Readers ponder hydrogel vaccine distribution and life with hearing difficulties

Cloud-free distribution

As an octagenarian who has just received the second dose of the Pfizer vaccine, I was interested in the article on Asel Sartbaeva’s use of silica coats to stop vaccines spoiling at room temperature.

Many years ago I was involved in research into silica hydrogels to prevent cloudiness in lager beers when cooled. This led to the development of the commercial product Lucilite, which as far as I know is still in use today. This works by adsorbing the proteinaceous material that causes the cloudiness onto the silica, which could then be filtered out.

Although powderlike in appearance, these silica hydrogels contain up to 80% water. An alternative line of research showed that such hydrogels could be tabletted or extruded under pressure and dried if necessary, leaving the silica matrix intact and stable.

It struck me this could be investigated to see if such stable and inorganic silica hydrogels might be used as carriers to provide vaccines cheaply and safely to poorer parts of the world.

Tom Griffiths FRSC
Via email

Mineral plastics at war

Your article on mineral plastics reminds me of the work of the late Peter Plesch of Keele University, my former supervisor. There was a balsa wood shortage early in the second world war because of U-boats – threatening production of the Mosquito fighter bomber. He developed an alternative by gelling aqueous sodium alginate with calcium ions and drying out the resultant hydrogel. The program was a success but wasn’t needed as the B24 maritime bomber closed the mid-Atlantic U-boat gap. He then worked for Michael Polanyi at Manchester on synthetic rubber but was beaten to it by the much better funded Americans.

I guess the post-war imperative was to sell the customer olefin and polyester polymers but hopefully his work will be cited against modern patents.

John Cooper MRSC
Ayr, Scotland

Life with hearing difficulties

I am a person with hearing difficulties. Since the Royal Society of Chemistry (RSC) is trying to make chemistry more inclusive to people with disabilities I thought I should try to share my experiences in the hope that people with good hearing could understand the problem.

The first thing I thought was to suggest an experiment. Push your forefingers tightly into each of your ear canals and have someone talk to you at their normal volume. If you can still make sense of what is being said, then ask two or three people to speak to you at the same level and at the same time. Then try to imagine what it is like to be like that for 24 hours each day.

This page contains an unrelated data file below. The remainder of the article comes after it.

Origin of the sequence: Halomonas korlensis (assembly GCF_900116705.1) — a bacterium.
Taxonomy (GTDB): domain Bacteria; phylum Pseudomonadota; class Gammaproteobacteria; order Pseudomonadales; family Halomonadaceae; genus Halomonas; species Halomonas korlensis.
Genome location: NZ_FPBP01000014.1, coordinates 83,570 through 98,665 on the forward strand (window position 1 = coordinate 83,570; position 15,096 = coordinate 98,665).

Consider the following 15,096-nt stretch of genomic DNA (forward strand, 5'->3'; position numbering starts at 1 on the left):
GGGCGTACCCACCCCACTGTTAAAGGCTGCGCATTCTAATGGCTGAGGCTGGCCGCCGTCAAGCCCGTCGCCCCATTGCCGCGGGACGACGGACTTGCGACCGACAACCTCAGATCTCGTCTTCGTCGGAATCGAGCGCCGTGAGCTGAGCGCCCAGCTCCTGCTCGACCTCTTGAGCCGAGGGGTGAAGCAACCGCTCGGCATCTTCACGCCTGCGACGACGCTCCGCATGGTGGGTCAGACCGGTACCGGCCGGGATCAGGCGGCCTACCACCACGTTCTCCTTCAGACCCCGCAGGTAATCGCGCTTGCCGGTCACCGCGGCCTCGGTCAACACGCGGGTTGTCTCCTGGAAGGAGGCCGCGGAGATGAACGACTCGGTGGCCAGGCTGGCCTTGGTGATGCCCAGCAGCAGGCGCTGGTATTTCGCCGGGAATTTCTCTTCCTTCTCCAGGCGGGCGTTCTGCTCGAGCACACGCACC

My hearing became problematic during my early 30s and I was among the early people to have a stapedectomy in Adelaide, Australia in 1974. I had a cochlear implant in 2019. They are still a bit of a mixed blessing and as far as I am aware the RSC does not offer help to use these digital aids, preferring instead to use social media for their communications.

There have been some remarkable people who have learned how to come to terms with their problems. Sir John Cornforth is the first chemist who I came across. He was fortunate that his hearing difficulty came after he had completed his formal education. He was also fortunate to have married a very selfless chemist who was prepared to subordinate her career to put him first.

There was another remarkable woman who became simultaneously blind and deaf and that was Helen Keller. She is reputed to have been asked which is the worse and to have replied that in her opinion it was hearing loss. She went on to say that blindness separates you from things, but hearing separates you from people.

David Hamon MRSC
Adelaide, Australia

Details, details

Reading Emma Pewsey’s piece on the importance of publishing full experimental details reminded me of a case early in my career. At the time in our group, the preferred method of carbonating a Grignard reagent was to pour it on to crushed dry-ice in a large flask (in one lot) to be worked up later, usually next morning. Most of our Grignards were in tetrahydrofuran (THF), and I was unaware that, apart from the sheer convenience of the method, it avoided the reaction of the intermediate magnesium salt with the reagent, which in THF is apt to give a ketone as the major product. In a paper, we just referred to ‘carbonation with CO2’. This led to a pointed letter from another chemist.

I was also struck by the article by Chemjobber, which referred to nitrogen as an inert gas – which it usually is in organic chemistry. In my later career in industry, we were running a procedure in which the first stage was the reaction of lithium with triphenylphosphine, again in THF. Our final product was contaminated with hard-to-remove nitrogenous impurities. This was solved by changing to argon as an inert atmosphere. Nitrogen is definitely ‘ert’ as far as lithium metal is concerned!

Anthony Webb CChem FRSC
Via email

Wonders of the deep

In connection with the structure of hydrazoic acid, it is pertinent to recall another remarkable compound, unique among natural products, which has not enjoyed much publicity: 6-azidotetrazolo[5,1-a]phthalazine. This is the product of a toxic marine dinoflagellate, isolated in 1958. It has a unique tetrazole ring and a very rare phthalazine ring. The structure corroboration of this excessively rich (52.8%) in nitrogen compound came later.

A Varvoglis, MRSC
Thessaloniki, Greece

A dense mistake

The article ‘New magnesium alloy shows exceptional corrosion resistance’ says magnesium is widely used ‘due to its low weight …’. Low density please!

Dr Peter B Baker CChem FRSC
Prestwood, UK

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